The accused was arrested at the scene and taken into custody.
NIAS experiencing delays in responding to 999
calls due to bad weather (22 March 2013 14:00)
As a result of the inclement weather, the Northern Ireland Ambulance Service is experiencing delays in responding to an already high number of emergency calls. All calls are being responded to but delays are inevitable and may continue over the next 24 to 36 hours.
However NIAS call takers continue to remain on line with callers providing reassurance and advice on how best to manage a patient or casualty while the ambulance makes it way to the scene.
Difficulties are being experienced throughout Northern Ireland in terms of access on the road network as a result of fallen trees, downed power lines and treacherous driving conditions.
In order to ensure that those most seriously ill or injured patients receive the most timely response, NIAS would ask the public to call 999 only when absolutely necessary for the duration of this period of bad weather.
Those calls which require an immediate response include sudden collapse, chest pain, difficulty in breathing, choking, severe loss of blood, severe burns or scalds, fitting, drowning and severe allergic reactions.
However if you are in doubt at all, make the call.
Attack on Ambulance personnel
attending 999 call. 13Feb 2012
Two ambulance personnel sustained injuries as they attended a call in Glenarm on Sunday night.
They were responding to an emergency call for a male patient complaining of chest pain. The Rapid Response Paramedic arrived at the scene first and had carried out an assessment of the patient when a supporting crew arrived. As the patient was being prepared for transfer to the ambulance, another male who had been in the house and who had been agitated throughout the assessment, rose to his feet to prevent the patient moving. He head butted the paramedic, who was then assisted by one of his colleagues in restraining the assailant. This enabled the third member of the ambulance service to remove the patient from the scene to the safety of the ambulance.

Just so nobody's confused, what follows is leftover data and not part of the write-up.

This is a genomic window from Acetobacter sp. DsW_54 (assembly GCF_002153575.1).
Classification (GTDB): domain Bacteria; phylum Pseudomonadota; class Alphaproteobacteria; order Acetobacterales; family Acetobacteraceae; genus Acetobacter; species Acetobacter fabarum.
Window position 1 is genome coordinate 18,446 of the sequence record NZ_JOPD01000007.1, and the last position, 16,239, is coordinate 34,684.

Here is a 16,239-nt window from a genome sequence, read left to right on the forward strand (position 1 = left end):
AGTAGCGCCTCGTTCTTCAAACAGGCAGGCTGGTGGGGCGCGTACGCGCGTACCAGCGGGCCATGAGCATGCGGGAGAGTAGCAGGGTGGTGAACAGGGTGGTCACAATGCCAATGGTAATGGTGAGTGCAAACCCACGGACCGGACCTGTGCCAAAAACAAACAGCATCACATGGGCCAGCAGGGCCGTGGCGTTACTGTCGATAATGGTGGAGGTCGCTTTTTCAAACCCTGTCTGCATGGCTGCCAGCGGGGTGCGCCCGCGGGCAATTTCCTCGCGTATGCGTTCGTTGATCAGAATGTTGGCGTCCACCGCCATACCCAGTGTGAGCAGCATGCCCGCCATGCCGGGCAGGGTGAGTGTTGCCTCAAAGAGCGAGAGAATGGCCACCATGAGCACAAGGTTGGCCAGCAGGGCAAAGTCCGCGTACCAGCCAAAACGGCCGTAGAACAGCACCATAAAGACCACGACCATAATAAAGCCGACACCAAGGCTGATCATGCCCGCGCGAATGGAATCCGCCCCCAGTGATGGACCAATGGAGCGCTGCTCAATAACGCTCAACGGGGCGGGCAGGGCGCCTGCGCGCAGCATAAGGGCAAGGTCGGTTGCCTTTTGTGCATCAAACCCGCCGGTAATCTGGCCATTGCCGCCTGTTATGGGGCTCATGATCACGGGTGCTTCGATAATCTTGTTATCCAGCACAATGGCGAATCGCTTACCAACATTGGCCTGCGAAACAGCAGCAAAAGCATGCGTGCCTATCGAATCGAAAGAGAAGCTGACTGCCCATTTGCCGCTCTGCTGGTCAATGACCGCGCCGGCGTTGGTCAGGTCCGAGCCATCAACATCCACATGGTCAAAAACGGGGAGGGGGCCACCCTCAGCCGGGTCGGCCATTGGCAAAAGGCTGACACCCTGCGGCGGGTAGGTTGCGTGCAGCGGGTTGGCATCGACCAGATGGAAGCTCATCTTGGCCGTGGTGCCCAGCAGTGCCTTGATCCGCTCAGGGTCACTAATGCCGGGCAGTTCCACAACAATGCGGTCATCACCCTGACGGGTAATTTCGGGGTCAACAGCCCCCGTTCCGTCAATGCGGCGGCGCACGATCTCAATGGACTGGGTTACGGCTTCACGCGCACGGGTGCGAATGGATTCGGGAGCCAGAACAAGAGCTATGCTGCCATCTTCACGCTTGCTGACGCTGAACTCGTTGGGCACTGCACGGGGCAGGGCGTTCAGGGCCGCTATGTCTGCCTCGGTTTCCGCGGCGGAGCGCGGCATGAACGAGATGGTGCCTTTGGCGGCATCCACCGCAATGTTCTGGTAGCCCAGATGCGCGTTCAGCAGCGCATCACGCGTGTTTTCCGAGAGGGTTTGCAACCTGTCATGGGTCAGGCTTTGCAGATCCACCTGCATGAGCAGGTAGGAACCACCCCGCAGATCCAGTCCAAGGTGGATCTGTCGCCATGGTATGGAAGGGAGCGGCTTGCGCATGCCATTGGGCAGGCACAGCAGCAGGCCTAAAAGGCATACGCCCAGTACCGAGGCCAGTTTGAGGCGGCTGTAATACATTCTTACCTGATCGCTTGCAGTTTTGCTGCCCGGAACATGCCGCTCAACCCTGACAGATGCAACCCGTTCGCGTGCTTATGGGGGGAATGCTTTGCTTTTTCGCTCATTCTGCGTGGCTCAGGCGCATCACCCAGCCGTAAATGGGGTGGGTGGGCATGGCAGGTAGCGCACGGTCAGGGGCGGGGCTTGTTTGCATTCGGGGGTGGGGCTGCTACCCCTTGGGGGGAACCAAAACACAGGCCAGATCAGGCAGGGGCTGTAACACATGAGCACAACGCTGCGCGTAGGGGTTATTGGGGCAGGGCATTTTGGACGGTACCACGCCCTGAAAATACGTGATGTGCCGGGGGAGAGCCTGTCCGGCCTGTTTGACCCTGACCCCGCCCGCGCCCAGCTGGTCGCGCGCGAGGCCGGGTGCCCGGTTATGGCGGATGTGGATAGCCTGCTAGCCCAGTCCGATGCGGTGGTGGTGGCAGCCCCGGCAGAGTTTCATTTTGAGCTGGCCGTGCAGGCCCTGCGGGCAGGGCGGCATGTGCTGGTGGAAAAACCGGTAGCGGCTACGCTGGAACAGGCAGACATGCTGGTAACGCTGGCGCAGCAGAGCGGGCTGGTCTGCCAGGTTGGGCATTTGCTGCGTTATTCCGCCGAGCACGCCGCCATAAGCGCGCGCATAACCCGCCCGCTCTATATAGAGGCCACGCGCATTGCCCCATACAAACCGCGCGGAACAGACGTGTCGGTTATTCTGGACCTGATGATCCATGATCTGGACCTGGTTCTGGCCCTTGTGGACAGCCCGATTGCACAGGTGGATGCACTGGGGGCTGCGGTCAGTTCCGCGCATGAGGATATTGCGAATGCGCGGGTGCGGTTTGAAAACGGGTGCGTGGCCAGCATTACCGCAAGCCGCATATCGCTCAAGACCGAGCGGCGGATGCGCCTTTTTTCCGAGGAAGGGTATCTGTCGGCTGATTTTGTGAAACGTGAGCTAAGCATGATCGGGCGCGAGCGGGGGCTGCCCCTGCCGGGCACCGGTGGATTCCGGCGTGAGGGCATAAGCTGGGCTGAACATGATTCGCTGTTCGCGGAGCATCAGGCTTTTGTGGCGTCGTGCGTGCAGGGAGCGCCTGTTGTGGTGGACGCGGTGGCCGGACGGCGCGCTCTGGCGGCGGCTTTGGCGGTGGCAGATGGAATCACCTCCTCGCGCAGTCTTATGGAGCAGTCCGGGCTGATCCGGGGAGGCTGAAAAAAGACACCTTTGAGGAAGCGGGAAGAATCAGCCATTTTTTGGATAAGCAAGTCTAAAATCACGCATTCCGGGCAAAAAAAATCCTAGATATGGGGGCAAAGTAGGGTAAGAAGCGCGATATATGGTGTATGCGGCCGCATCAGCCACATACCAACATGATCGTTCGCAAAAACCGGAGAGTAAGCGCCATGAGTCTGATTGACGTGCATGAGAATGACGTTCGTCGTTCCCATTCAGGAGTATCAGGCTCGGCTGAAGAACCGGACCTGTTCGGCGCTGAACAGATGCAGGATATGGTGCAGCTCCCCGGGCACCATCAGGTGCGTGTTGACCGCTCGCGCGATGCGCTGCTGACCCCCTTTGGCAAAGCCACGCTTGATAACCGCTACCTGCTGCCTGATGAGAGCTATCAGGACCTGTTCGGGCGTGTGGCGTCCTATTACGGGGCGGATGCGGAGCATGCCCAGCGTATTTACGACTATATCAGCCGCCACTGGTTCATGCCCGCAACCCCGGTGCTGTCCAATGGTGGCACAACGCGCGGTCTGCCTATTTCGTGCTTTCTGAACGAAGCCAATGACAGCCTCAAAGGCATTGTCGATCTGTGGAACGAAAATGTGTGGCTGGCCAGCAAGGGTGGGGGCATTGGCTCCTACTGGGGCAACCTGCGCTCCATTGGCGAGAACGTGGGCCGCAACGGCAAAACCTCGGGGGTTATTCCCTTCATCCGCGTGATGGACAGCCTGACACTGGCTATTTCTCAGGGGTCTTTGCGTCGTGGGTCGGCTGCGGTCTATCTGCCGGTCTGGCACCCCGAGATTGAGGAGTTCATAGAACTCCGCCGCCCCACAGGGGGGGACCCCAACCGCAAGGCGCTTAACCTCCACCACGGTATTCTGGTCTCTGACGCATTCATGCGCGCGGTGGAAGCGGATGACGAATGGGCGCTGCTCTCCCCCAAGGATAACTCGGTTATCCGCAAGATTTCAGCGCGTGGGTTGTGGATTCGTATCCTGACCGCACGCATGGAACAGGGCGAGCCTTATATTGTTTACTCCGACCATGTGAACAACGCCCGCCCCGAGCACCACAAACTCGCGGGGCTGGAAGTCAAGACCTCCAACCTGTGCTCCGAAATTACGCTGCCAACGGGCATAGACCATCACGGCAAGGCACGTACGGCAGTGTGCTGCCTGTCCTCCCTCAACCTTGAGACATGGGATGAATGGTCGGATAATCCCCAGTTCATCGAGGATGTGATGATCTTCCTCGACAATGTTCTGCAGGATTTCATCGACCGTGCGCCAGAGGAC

The two ambulance personnel then told the assailant they would release him as long as there was no repeat of his previous actions. However he then followed the staff out to the garden and attempted to further assault them. Again they used minimum force in restraining him and called for PSNI assistance. The assailant was taken into custody and the patient was taken to hospital for further tests.
One paramedic received injuries to his shoulder and arms and was unable to continue with his shift. A second crew member received a black eye and a facial cut but after a short break resumed duties.
By a strange twist of fate, this member of staff was later called to Ballymena PSNI station to attend to a patient who just happened to be the person who had assaulted him earlier and who had given him a black eye and cut face. The PSNI, realising that he had been the victim of the earlier incident, suggested that it might be more appropriate for another crew to attend. But in a display of model professionalism, he saw fit to put his personal feelings to one side and deal with a patient presented to him.
NIAS once again calls for all steps to be taken to ensure that our staff are left to tend to those whose lives may be at threat, without fear of violence of a physical or verbal nature being directed towards them. We would further seek that any person found guilty of such behaviour against our staff face the toughest of penalties available to the judiciary.